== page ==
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Trahan Declared Victor Over Koh In 3rd Congressional District Race02:51
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Lori Trahan (Courtesy of the campaign)
Lori Trahan (Courtesy of the campaign)
This article is more than 1 year old.

The certified results are in: Lori Trahan is the Democratic nominee in the race to succeed Rep. Niki Tsongas in Massachusetts' 3rd Congressional District.

The results of the recount in the election show Trahan beat her leading rival, Dan Koh, by 145 votes.

Trahan and Koh were the front-runners in a field of 10 candidates in the Sept. 4 primary. She won the district's largest city, Lowell, and in total, 12 of the 37 cities and towns in the district.

Koh conceded the election after the recount Monday, saying it was time to unite behind Trahan to ensure the seat stays Democratic. Trahan now faces Republican challenger Rick Green, as well as independent Mike Mullen.

At a forum in Lowell during the campaign, Trahan said Congress should end mandatory sentencing for people convicted of nonviolent drug offenses. She also said Congress should outlaw the use of criminal background checks on job applications.

"We've got California inmates in the correctional facility fighting wildfires and they might not be allowed to become a firefighter when they get out of prison," Trahan said. "That's just wrong, and we need to end that practice."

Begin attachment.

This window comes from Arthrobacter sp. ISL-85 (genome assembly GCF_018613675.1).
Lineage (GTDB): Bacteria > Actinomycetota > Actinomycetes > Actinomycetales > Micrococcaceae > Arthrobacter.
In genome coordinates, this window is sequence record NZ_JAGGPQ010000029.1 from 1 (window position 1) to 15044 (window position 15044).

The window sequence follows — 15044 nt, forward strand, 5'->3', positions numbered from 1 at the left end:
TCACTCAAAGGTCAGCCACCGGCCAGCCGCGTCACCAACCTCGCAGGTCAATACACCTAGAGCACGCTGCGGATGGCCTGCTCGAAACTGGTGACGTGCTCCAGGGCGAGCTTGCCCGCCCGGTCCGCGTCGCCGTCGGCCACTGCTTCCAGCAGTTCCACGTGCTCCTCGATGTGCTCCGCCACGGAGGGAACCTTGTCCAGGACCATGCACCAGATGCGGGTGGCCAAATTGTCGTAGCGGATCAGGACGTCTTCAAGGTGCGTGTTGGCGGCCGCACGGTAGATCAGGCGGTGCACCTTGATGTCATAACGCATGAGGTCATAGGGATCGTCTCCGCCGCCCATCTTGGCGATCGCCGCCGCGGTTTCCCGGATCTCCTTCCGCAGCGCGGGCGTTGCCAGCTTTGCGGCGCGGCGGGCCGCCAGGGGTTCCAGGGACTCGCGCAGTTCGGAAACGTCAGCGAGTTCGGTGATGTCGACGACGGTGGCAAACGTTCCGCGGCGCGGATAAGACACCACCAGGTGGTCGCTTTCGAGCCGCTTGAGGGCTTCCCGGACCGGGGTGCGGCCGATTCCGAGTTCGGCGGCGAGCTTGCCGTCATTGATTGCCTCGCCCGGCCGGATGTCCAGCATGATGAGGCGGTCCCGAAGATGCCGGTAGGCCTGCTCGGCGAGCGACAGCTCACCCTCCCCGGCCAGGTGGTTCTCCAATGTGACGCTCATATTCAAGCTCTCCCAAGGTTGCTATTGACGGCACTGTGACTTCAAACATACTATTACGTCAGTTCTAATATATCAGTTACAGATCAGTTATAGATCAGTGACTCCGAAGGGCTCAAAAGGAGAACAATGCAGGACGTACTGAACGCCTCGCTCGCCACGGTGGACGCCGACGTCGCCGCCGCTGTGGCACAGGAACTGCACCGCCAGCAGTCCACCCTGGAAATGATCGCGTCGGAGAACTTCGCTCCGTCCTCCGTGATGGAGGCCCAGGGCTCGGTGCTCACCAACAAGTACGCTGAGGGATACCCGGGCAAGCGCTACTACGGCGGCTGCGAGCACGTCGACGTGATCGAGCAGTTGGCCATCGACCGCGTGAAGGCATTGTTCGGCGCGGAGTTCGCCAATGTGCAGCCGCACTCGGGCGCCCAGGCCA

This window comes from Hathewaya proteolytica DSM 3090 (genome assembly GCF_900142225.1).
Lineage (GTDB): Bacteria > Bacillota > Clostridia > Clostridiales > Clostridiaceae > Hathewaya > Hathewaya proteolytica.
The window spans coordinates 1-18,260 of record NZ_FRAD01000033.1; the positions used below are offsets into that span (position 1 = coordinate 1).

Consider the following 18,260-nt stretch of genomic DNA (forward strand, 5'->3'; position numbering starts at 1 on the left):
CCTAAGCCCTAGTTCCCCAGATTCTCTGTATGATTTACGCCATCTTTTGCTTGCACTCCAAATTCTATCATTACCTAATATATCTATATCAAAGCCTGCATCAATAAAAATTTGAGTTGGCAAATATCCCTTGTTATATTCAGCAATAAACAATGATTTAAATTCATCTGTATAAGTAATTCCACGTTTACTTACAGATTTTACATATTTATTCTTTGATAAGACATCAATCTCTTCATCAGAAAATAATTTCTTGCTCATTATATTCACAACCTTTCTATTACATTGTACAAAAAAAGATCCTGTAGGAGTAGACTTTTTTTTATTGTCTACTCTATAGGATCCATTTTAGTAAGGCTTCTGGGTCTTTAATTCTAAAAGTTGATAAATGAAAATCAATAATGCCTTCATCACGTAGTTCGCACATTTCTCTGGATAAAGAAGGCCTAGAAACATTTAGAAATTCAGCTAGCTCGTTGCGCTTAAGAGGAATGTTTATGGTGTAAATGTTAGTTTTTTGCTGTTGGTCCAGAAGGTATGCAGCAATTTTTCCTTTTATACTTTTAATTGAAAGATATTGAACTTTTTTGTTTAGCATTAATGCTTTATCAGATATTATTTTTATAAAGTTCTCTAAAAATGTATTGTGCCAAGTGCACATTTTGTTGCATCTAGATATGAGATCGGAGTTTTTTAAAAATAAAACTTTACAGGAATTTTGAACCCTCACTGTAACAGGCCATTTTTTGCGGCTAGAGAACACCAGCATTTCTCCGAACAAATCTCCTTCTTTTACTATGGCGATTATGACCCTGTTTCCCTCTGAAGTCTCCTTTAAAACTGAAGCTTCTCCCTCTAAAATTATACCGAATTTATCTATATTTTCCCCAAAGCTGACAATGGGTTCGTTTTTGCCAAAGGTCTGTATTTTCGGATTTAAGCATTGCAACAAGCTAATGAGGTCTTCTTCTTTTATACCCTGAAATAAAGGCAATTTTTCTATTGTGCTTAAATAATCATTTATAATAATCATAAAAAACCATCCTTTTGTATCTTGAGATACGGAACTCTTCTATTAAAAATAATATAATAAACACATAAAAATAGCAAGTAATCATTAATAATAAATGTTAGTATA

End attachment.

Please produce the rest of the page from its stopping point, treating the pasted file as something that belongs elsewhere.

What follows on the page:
Trahan said she would support legislation sponsored by Sen. Elizabeth Warren to provide $100 million in funding to increase access to naloxone, also known as Narcan, a drug used to counteract opioid overdoses, and increase access to treatment and rehabilitation for people addicted to opioids.

In Lowell Monday, Trahan explained why she thought she pulled out ahead in the end.

"I think at the end of the day, it was clear that this district wanted somebody who had working-class values going down to Washington and fighting for them," Trahan said. "They wanted somebody who was born, raised, and stayed in this community, and understood the issues that affected them, and I do believe that people are craving a new breed of leader in Washington, someone who is going to fight not just for the values of the Democratic Party but then also try to find common ground and get more done in Washington."

Trahan grew up in Lowell. Her father was a union organizer. When he was diagnosed with multiple sclerosis, her mother raised Trahan and her three sisters while working part-time jobs. Trahan attended Lowell public schools.

She attended Georgetown University on a volleyball scholarship.

She went to work for Congressman Marty Meehan, who represented the district before Tsongas, right out of college, eventually becoming his chief of staff.

After 10 years on Capitol Hill, she became an executive at a Cambridge startup, then started a business consulting firm.

Trahan is nationalizing her race against Green, framing it as a race against President Trump.

"We have a well-financed Republican opponent who looks forward to being another voice, another vote for this president and his divisive policies," Trahan said.

Trahan is 44, and is married to homebuilder David Trahan. They live in Westford, one of the towns she won, with their two young girls.

This segment aired on September 18, 2018.

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Fred Thys reports on politics and higher education for WBUR.

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